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    Prepare questions for the vet. You’ll want your visit to go smoothly and quickly, so be prepared when you come in with a list of questions to ask the vet. There is no set list of questions, as they will be dependent on your pet’s condition. It can help to write them down so you have all the information and don’t forget anything when talking to the vet.[5]
    • Some things to think about having questions for include asking about weight, diet, and vaccinations. These are good things to ask about on every visit, as the answers may change depending on your pet’s age.[6]
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    Get your pet comfortable with a carrier. Because you will transport your pet using a carrier, you don’t want him associating the carrier with a painful experience like the vet. Before the appointment, leave the carrier out with some treats or toys in it to let your pet get comfortable with the idea of going into it. If he does go in, give him warm praise as a way to reinforce the good behavior.[7]
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    Withhold food the night before the exam. Avoid feeding your pet the night before. That way, if you or the vet offers a food reward to encourage good behavior, your pet will be hungrier and more likely to respond. Of course, don’t do this if your pet’s medical condition means he needs to eat.[8]

Part 2
Helping at the Veterinarian Office

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    Bring a copy of your pet’s medical records. This is especially important for a first time visit, as the vet will need them to learn a little more about your pet. Plus, with the records, you won’t have to remember every detail about your pet’s history, as it will be in their records. This includes a medical history and any vaccinations your pet has gotten.[9]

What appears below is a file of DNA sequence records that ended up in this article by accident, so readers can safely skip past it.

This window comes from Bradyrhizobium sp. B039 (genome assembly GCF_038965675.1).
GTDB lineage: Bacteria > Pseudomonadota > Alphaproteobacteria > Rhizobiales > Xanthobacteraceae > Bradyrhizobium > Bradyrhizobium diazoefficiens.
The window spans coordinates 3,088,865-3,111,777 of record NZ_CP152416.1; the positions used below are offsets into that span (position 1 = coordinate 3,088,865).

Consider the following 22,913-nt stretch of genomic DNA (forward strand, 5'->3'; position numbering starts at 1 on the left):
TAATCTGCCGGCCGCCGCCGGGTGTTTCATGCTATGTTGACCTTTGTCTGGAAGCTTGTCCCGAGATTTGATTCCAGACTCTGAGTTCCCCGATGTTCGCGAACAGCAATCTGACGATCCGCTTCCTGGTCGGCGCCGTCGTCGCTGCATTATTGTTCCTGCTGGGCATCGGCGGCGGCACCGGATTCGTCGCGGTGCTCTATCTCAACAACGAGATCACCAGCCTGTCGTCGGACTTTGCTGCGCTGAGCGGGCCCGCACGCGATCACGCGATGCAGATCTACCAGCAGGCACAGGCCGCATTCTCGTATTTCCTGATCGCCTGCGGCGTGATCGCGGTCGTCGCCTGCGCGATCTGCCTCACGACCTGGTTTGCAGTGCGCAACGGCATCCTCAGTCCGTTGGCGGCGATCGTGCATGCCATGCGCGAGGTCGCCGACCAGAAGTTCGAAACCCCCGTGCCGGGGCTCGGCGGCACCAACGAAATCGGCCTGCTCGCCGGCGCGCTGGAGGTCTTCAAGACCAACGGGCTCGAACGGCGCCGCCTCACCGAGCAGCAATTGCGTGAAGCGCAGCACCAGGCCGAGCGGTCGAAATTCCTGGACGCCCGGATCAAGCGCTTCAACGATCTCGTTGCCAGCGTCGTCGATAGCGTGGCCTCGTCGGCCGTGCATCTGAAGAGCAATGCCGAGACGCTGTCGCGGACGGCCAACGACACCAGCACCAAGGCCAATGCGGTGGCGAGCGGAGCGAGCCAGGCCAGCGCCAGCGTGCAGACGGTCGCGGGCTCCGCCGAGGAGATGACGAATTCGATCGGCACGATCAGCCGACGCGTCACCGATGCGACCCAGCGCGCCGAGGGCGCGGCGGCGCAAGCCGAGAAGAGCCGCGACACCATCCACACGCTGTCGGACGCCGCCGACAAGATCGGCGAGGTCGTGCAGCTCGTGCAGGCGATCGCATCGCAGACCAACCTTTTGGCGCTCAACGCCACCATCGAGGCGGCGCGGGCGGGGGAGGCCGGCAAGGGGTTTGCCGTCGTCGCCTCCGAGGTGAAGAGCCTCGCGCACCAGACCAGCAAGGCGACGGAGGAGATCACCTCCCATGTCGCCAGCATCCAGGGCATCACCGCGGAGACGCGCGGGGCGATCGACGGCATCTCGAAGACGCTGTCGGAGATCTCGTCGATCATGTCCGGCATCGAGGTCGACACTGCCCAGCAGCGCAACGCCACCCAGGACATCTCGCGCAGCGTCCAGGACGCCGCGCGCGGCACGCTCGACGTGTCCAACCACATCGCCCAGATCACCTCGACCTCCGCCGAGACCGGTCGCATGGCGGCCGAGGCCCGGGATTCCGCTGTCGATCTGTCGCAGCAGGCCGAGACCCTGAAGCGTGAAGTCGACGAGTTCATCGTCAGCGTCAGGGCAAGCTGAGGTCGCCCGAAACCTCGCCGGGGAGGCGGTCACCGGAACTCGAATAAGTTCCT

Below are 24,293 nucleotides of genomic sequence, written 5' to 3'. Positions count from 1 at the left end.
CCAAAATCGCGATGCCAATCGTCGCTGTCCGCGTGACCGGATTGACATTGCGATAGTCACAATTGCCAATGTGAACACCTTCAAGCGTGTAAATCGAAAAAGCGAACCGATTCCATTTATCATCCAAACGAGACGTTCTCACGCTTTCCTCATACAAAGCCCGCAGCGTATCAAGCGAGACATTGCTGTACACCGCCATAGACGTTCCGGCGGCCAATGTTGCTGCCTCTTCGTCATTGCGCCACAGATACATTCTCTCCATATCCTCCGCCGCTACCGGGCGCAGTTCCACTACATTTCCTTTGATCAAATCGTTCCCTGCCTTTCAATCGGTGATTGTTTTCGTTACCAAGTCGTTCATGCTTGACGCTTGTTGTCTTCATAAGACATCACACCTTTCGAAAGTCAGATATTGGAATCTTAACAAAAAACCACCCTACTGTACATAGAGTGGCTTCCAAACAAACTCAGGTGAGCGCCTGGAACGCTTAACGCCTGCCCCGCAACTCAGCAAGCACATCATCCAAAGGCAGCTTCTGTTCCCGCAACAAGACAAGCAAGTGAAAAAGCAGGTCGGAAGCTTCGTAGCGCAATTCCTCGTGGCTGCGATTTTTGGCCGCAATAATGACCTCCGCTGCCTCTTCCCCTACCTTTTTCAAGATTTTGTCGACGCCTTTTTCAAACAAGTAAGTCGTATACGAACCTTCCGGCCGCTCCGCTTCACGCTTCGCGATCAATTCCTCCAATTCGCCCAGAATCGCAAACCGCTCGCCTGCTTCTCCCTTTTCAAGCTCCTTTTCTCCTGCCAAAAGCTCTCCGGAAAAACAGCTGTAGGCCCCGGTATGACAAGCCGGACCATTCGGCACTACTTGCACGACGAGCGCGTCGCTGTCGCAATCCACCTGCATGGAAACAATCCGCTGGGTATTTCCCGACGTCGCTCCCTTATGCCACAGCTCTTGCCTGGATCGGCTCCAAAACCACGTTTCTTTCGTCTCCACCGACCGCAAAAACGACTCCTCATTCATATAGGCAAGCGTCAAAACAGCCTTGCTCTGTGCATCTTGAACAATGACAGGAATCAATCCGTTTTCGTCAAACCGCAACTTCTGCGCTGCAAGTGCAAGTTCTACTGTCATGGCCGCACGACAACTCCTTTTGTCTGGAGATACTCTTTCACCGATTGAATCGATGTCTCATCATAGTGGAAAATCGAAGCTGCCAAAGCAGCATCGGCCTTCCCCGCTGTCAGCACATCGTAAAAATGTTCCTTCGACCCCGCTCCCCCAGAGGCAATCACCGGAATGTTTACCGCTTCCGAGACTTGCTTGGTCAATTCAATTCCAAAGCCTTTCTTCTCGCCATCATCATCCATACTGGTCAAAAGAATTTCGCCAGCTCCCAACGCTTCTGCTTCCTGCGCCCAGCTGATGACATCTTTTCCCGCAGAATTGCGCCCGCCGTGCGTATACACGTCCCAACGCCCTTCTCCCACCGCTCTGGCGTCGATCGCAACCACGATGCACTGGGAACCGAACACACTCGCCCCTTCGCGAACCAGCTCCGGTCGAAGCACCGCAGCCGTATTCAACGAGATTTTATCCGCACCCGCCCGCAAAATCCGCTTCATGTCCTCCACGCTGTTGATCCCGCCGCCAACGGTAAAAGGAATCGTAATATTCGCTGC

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    Get to the vet on time for your appointment. Vets are busy, with many patients to see, so you should be prompt and ready to go. Showing up late means the vet will probably have less time to meet with you and your pet. The best thing to do is try to be a little bit early, so you’re ready when the appointment starts, or you have some leeway if there is a delay in your travelling.[10]
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    Keep your pet restrained. Unless you have a big dog, or other animal that you can’t physically carry around, they should be kept in a carrier. Holding your pet, even on a leash, can give them the opportunity to escape, or get into other trouble. Once in the vet's, do not let your pet wander about freely. Many other owners with their pets will be in there and it is very easy for things to get out of control when pets confront one another. Most vets will expect that you keep your pet in its box or on its leash.[11]
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    When you arrive, go to the exam room as soon as you can. You will probably need to ask the receptionist’s permission for doing this, as they like to keep a handle on where everyone is. This will avoid waiting, which can make your pet nervous. Instead, getting him into the room will help him get comfortable in the new setting.[12]